Flat FLASH – The 3.9 GHz system acting on beam

One of the key components of the recent FLASH upgrade, the newly integrated 3.9 GHz rf system demonstrated for the first time its ability to flatten the energy distribution of the electrons in a bunch, the so called phase space linearization.

This will improve significantly the performance of FLASH by optimizing the creation of ultra short bunches with high peak current and the creation of uniform intensity bunches of adjustable length.

In the FLASH accelerator, ultra short bunches are obtained by a two stage bunch compression scheme based on acceleration of the beam off the rf field crest. That means that the acceleration gradient of each electron in a bunch depends on the position of the particle in the bunch. The superconducting accelerating modules of FLASH are operating at 1.3 GHz. The deviation of the 1.3 GHz rf field’s sine shape from a straight line is visible as a crescent moon in the bunch distribution. It leads to long bunch tails and reduces the peak current. The effect is eliminated by the third harmonic superconducting accelerating system operating at 3.9 GHz to linearize the rf field. The 3.9 GHz system also allows for the creation of uniform intensity bunches of adjustable length that is needed for seeded operation – another main objective of the FLASH upgrade.

The FLASH 3.9 GHz rf system is a joint international effort grouped round the two research centers DESY and Fermilab. A great bulk of the work has been performed by people in the Accelerator and Technical Divisions at Fermilab by constructing the superconducting accelerator module ACC39. Other US members of the TESLA Technology Collaboration like the Thomas Jefferson National Laboratory, the Argonne National Laboratory and the Cornell University contributed to the development of the 3.9 GHz module giving advice and performing production steps. Colleagues from INFN, Milano have provided technical advice as well. DESY contributed to the effort providing substantial subcomponents like the rf power, rf control and other electronics and getting this rf system into operation.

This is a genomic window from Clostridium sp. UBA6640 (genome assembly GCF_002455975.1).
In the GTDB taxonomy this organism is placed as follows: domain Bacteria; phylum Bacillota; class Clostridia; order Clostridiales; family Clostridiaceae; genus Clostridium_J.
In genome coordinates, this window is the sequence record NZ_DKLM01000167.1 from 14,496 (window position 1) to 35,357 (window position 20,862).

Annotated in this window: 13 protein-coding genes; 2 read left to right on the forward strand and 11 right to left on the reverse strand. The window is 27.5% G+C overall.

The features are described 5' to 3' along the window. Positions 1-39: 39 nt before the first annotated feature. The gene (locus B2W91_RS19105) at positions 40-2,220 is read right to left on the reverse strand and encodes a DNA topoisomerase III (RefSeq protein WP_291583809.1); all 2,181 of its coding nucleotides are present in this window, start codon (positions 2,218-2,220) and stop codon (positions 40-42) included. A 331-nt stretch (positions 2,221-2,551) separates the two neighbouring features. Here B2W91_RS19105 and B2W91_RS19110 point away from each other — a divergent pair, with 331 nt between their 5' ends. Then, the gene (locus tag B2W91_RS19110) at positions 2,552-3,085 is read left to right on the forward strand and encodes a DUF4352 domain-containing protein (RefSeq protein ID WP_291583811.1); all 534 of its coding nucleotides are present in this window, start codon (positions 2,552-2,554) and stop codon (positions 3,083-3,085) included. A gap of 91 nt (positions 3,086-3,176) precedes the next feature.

In April 2009, the module was transported from Fermilab to DESY. The first complete system test at DESYs cryomodule test bench in autumn 2009 already showed a very promising performance. Installation in the free-electron laser FLASH followed. Since beginning April the system is being commissioned together with all the other new components inserted in FLASH during the last shutdown.

Now, the commissioning of FLASH and its new components enabled a first examination of the longitudinal phase space distribution comparing the situation when the 3.9 GHz rf system is off and in operation. This demonstration of the action of the 3.9 GHz system on the beam represents a significant milestone in the on going commissioning effort at FLASH.